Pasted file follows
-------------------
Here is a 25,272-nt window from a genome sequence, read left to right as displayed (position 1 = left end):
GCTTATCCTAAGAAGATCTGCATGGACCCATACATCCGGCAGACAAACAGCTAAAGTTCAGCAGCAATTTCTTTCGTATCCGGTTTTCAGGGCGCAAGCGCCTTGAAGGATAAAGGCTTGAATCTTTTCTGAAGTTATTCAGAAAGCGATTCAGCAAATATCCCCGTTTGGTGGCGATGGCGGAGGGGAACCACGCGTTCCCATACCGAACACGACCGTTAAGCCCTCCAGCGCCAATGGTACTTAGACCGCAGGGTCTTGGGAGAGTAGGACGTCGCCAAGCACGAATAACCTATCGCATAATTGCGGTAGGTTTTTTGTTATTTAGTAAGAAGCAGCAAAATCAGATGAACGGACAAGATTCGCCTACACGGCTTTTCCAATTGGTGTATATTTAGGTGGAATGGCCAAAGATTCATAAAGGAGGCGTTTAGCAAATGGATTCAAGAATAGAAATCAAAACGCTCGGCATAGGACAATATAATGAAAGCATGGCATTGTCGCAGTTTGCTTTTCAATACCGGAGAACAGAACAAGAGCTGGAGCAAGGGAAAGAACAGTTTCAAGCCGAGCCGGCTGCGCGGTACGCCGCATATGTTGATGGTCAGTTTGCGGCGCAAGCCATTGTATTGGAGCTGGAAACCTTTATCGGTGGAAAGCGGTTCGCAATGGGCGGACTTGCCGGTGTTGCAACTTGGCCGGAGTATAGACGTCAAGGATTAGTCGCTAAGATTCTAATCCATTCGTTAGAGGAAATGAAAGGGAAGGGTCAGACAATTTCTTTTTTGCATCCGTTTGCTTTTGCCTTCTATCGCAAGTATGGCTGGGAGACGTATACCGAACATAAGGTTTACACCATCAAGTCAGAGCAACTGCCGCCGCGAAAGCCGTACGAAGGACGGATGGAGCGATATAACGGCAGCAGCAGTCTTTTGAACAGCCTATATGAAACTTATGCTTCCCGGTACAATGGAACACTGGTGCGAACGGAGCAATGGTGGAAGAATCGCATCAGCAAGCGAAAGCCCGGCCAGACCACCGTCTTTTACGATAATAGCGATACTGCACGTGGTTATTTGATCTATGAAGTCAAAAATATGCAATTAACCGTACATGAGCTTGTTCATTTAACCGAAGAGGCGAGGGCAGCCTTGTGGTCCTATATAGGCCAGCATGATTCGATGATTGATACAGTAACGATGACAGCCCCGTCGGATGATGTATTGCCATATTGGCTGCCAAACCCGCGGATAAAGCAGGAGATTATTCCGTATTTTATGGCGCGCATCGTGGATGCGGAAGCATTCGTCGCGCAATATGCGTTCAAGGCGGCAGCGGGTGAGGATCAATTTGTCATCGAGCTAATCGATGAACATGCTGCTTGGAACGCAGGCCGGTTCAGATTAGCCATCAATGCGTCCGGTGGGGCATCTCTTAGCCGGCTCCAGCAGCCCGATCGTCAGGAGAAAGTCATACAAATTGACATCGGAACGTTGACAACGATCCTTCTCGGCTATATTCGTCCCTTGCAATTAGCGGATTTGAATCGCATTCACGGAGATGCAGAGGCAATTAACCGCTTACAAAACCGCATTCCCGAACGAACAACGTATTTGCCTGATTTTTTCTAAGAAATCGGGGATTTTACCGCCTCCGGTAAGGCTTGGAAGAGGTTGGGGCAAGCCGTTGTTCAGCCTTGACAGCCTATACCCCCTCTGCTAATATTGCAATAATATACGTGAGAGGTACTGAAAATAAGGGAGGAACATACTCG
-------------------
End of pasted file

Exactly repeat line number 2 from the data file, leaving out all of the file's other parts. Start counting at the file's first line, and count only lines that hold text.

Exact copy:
GCTTATCCTAAGAAGATCTGCATGGACCCATACATCCGGCAGACAAACAGCTAAAGTTCAGCAGCAATTTCTTTCGTATCCGGTTTTCAGGGCGCAAGCGCCTTGAAGGATAAAGGCTTGAATCTTTTCTGAAGTTATTCAGAAAGCGATTCAGCAAATATCCCCGTTTGGTGGCGATGGCGGAGGGGAACCACGCGTTCCCATACCGAACACGACCGTTAAGCCCTCCAGCGCCAATGGTACTTAGACCGCAGGGTCTTGGGAGAGTAGGACGTCGCCAAGCACGAATAACCTATCGCATAATTGCGGTAGGTTTTTTGTTATTTAGTAAGAAGCAGCAAAATCAGATGAACGGACAAGATTCGCCTACACGGCTTTTCCAATTGGTGTATATTTAGGTGGAATGGCCAAAGATTCATAAAGGAGGCGTTTAGCAAATGGATTCAAGAATAGAAATCAAAACGCTCGGCATAGGACAATATAATGAAAGCATGGCATTGTCGCAGTTTGCTTTTCAATACCGGAGAACAGAACAAGAGCTGGAGCAAGGGAAAGAACAGTTTCAAGCCGAGCCGGCTGCGCGGTACGCCGCATATGTTGATGGTCAGTTTGCGGCGCAAGCCATTGTATTGGAGCTGGAAACCTTTATCGGTGGAAAGCGGTTCGCAATGGGCGGACTTGCCGGTGTTGCAACTTGGCCGGAGTATAGACGTCAAGGATTAGTCGCTAAGATTCTAATCCATTCGTTAGAGGAAATGAAAGGGAAGGGTCAGACAATTTCTTTTTTGCATCCGTTTGCTTTTGCCTTCTATCGCAAGTATGGCTGGGAGACGTATACCGAACATAAGGTTTACACCATCAAGTCAGAGCAACTGCCGCCGCGAAAGCCGTACGAAGGACGGATGGAGCGATATAACGGCAGCAGCAGTCTTTTGAACAGCCTATATGAAACTTATGCTTCCCGGTACAATGGAACACTGGTGCGAACGGAGCAATGGTGGAAGAATCGCATCAGCAAGCGAAAGCCCGGCCAGACCACCGTCTTTTACGATAATAGCGATACTGCACGTGGTTATTTGATCTATGAAGTCAAAAATATGCAATTAACCGTACATGAGCTTGTTCATTTAACCGAAGAGGCGAGGGCAGCCTTGTGGTCCTATATAGGCCAGCATGATTCGATGATTGATACAGTAACGATGACAGCCCCGTCGGATGATGTATTGCCATATTGGCTGCCAAACCCGCGGATAAAGCAGGAGATTATTCCGTATTTTATGGCGCGCATCGTGGATGCGGAAGCATTCGTCGCGCAATATGCGTTCAAGGCGGCAGCGGGTGAGGATCAATTTGTCATCGAGCTAATCGATGAACATGCTGCTTGGAACGCAGGCCGGTTCAGATTAGCCATCAATGCGTCCGGTGGGGCATCTCTTAGCCGGCTCCAGCAGCCCGATCGTCAGGAGAAAGTCATACAAATTGACATCGGAACGTTGACAACGATCCTTCTCGGCTATATTCGTCCCTTGCAATTAGCGGATTTGAATCGCATTCACGGAGATGCAGAGGCAATTAACCGCTTACAAAACCGCATTCCCGAACGAACAACGTATTTGCCTGATTTTTTCTAAGAAATCGGGGATTTTACCGCCTCCGGTAAGGCTTGGAAGAGGTTGGGGCAAGCCGTTGTTCAGCCTTGACAGCCTATACCCCCTCTGCTAATATTGCAATAATATACGTGAGAGGTACTGAAAATAAGGGAGGAACATACTCG